Get to know the seven Leave No Trace principles, and act in accordance with them. This page details some guidelines specific to climbing in Joshua Tree.
Stay On Defined Trails
Multiple paths to the same cliff or boulder, or "social trails," damage vegetation, destroy animal burrows, and promote the spread of exotic plants. Paths to popular climbing areas are marked with brown posts (as shown on right). Please follow these marked trails or, when not marked, the most defined trail.
Don't Bust The Crust
Biological soil crusts contain a complex community of micro-organisms that help to keep the sand in place and provide nutrients and moisture so plants can grow. Thick crusts can be seen as lumpy black areas, much like fungus. When you walk on these living soils, the micro-organisms die. So please don't "bust the crust" by creating another social trail—even if it is the shortest distance to your climb.
Some of Joshua Tree's climbing areas are in designated wilderness. By law, these areas must remain "with the imprint of man's work substantially unnoticeable."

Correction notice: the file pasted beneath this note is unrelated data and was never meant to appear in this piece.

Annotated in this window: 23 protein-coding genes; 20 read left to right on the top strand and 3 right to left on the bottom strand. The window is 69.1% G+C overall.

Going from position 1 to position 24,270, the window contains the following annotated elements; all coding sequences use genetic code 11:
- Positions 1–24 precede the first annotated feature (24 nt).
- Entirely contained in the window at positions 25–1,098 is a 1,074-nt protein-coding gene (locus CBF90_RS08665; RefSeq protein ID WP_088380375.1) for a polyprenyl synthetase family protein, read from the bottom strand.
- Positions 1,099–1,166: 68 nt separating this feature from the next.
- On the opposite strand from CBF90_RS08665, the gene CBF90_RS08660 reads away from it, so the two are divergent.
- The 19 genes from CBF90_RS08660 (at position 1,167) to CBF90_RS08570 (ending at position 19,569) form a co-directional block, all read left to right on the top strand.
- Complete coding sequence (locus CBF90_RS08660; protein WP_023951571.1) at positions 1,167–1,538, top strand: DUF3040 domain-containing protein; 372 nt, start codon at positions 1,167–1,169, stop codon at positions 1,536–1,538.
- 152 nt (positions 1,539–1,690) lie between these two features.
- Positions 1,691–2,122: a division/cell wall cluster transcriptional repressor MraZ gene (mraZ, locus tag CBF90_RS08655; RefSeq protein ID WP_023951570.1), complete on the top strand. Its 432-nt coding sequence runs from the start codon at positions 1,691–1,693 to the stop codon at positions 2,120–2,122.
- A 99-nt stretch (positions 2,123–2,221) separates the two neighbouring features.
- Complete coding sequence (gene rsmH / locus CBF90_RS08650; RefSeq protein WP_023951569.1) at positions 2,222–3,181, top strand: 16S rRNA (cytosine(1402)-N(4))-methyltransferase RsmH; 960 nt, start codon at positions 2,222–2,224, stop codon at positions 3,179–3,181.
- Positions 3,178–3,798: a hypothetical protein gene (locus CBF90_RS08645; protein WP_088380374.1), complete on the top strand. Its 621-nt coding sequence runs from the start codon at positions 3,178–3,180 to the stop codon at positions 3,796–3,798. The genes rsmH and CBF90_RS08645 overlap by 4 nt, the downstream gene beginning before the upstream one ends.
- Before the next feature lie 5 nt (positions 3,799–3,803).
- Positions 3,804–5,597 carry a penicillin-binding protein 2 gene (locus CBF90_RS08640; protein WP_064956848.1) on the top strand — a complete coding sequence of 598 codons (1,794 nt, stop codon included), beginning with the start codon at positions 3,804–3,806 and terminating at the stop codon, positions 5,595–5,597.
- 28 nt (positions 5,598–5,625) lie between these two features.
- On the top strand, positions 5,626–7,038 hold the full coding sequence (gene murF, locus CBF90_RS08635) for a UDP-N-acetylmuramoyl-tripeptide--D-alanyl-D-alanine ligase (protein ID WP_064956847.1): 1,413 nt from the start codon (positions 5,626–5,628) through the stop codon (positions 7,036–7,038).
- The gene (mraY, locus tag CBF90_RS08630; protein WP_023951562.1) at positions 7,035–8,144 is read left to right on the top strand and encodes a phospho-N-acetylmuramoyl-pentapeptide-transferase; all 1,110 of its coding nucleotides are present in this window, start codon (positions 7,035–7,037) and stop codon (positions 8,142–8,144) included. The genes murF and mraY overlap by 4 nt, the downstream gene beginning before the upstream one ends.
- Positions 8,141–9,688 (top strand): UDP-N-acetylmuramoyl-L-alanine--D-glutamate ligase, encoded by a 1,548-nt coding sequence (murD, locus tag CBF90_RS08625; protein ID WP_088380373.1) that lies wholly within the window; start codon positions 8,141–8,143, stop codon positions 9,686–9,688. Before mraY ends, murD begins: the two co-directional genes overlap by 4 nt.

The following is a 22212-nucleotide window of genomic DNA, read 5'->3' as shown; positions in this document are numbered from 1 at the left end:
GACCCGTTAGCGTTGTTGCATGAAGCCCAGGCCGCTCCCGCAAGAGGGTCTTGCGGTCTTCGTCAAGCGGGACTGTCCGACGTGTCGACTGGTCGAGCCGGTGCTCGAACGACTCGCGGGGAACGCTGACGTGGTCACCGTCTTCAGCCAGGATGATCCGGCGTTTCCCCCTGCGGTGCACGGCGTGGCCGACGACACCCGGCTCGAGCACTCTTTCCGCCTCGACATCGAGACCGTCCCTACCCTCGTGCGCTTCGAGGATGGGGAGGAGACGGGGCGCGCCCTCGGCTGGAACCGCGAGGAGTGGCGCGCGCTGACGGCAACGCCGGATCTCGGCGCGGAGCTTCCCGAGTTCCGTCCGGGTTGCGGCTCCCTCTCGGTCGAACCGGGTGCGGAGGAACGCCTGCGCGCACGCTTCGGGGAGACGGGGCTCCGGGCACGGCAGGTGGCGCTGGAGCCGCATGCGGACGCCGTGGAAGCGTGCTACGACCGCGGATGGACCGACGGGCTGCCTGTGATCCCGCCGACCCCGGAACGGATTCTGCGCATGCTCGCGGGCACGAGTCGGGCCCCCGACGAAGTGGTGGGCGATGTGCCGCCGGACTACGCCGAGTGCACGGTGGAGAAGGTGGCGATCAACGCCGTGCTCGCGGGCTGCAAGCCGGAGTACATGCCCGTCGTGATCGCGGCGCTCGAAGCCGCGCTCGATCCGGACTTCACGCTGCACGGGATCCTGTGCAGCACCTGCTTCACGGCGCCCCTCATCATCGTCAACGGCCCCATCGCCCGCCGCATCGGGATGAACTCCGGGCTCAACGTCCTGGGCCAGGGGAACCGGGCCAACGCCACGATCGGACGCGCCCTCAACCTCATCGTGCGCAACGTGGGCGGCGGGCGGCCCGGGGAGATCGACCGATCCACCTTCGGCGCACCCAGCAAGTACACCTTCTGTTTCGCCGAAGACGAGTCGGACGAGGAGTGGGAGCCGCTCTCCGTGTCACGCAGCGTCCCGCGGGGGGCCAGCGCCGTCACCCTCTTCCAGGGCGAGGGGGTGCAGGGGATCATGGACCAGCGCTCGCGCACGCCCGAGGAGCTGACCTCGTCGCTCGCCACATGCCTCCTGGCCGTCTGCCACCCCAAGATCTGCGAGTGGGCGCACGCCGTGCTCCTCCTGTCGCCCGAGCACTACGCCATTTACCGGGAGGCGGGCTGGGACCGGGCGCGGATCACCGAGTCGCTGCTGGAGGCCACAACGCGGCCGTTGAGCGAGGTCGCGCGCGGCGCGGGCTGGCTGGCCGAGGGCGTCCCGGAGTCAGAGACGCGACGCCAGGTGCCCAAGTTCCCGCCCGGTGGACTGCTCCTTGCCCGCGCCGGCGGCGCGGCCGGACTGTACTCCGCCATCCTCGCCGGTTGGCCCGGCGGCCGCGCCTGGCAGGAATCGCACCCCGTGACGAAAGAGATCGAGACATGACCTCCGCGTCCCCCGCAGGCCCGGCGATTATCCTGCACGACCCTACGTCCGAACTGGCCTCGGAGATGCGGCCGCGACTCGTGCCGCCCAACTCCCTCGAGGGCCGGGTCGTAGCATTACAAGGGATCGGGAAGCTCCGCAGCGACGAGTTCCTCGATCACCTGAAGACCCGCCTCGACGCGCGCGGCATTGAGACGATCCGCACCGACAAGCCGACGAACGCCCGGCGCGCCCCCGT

- Avoid altering the rock by "nailing" or "gardening."
- Never fabricate holds or change the nature of established climbs.
- Do not anchor or tie-off on vegetation.
- Use neutral or rock-colored stainless steel fixed anchors and corresponding hangers, rappel rings, quick links, and chains.
Be Considerate of Other Visitors
- Don't disturb the natural quiet of Joshua Tree by playing loud music.
- Ask for permission if you wish to climb in an occupied campsite.
- Limit the size of your group and share the rock.
- Never leave a top-rope unattended.
Reduce Your Impact When Bouldering
- Place your crashpad carefully at the base of the boulder.
- Carry your crashpad rather than dragging it.
- Minimize the size of your group.
- Don't cut or break tree limbs, remove lichens, or damage vegetation.
- Clean off chalk holds and tick marks when you are done.